Great Bend Muffin spent most of her time indoors, but the 13-year-old cat usually was willing to walk down the block with owner Joyce Bosey and her grandchildren.
On the night of Sept. 30, Muffin went outside and never returned.
Bosey had her say in court Monday afternoon, when five Hoisington men charged with killing cats entered pleas in Barton County District Court.
"I would like for them to explain to my grandchildren and great-grandchildren where their Muffin is," Bosey said.
Travis Urban, 26; Tyler Curtcher, 22; Jacob Williams, 21; Jeremiah Morris, 23; and Brian Bailey, 28, each pleaded no contest to one count of cruelty to animals. Barton County Atty. Rick Scheuffler dropped additional charges of theft.
The men were sentenced to one year of probation and 25 hours of community service at the Barton County Humane Society. Magistrate Judge Don Alvord also revoked the men's hunting privileges in Kansas for one year.
Four cats three identified as pets were taken from Hoisington into the country and killed with shotguns.
Jim Carney said his 17-year-old daughter was still looking for her missing pet when she went to school and heard a girl bragging about four or five cats being shot over the weekend.
With news of the crime out on the streets, the men turned themselves in and wrote letters of apology to the area newspaper, The Hoisington Dispatch.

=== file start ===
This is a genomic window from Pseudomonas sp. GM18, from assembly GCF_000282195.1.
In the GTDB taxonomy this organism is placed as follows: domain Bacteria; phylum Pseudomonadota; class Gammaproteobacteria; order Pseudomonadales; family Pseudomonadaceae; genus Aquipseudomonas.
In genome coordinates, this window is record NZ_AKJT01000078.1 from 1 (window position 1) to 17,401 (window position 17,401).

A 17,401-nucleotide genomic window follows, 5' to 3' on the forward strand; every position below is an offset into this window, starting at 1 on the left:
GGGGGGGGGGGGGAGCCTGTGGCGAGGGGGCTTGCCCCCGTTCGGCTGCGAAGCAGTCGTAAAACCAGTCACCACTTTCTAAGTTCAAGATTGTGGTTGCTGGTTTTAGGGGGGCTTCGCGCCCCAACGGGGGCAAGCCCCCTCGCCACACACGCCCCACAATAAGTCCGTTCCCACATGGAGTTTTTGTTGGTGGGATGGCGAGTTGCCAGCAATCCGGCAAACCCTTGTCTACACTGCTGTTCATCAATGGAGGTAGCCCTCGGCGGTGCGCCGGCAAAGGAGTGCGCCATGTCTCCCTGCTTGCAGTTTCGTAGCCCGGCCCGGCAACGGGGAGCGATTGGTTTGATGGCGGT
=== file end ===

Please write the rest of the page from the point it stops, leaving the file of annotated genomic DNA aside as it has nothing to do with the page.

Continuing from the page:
If they hadn't come forward, the state would have had a hard time prosecuting the case, defense attorney Don Reif said.
"We've got angry victims, and five young men who are genuinely remorseful for what they did," Reif said. "I tend to view this as something that was stupid on their part to do."
While they deserve the public ridicule they've endured, Reif said, they shouldn't be forced to leave town, lose their jobs or face lifelong humiliation, as some have suggested.
Some victims asked for restitution, and Carney suggested $436 the amount he had spent on veterinarian bills for his cat over the years.
Carney's calculation is probably a good way to determine the value of a pet, Scheuffler said.
"You can't put a price on a pet," he said. "I'm sure that amount would be inadequate to satisfy the victims' sense of loss."
Carney said the money wasn't an issue, and he would donate any restitution to the humane society.
The men are known in town and are "good kids," he said. "I don't want to ruin their lives."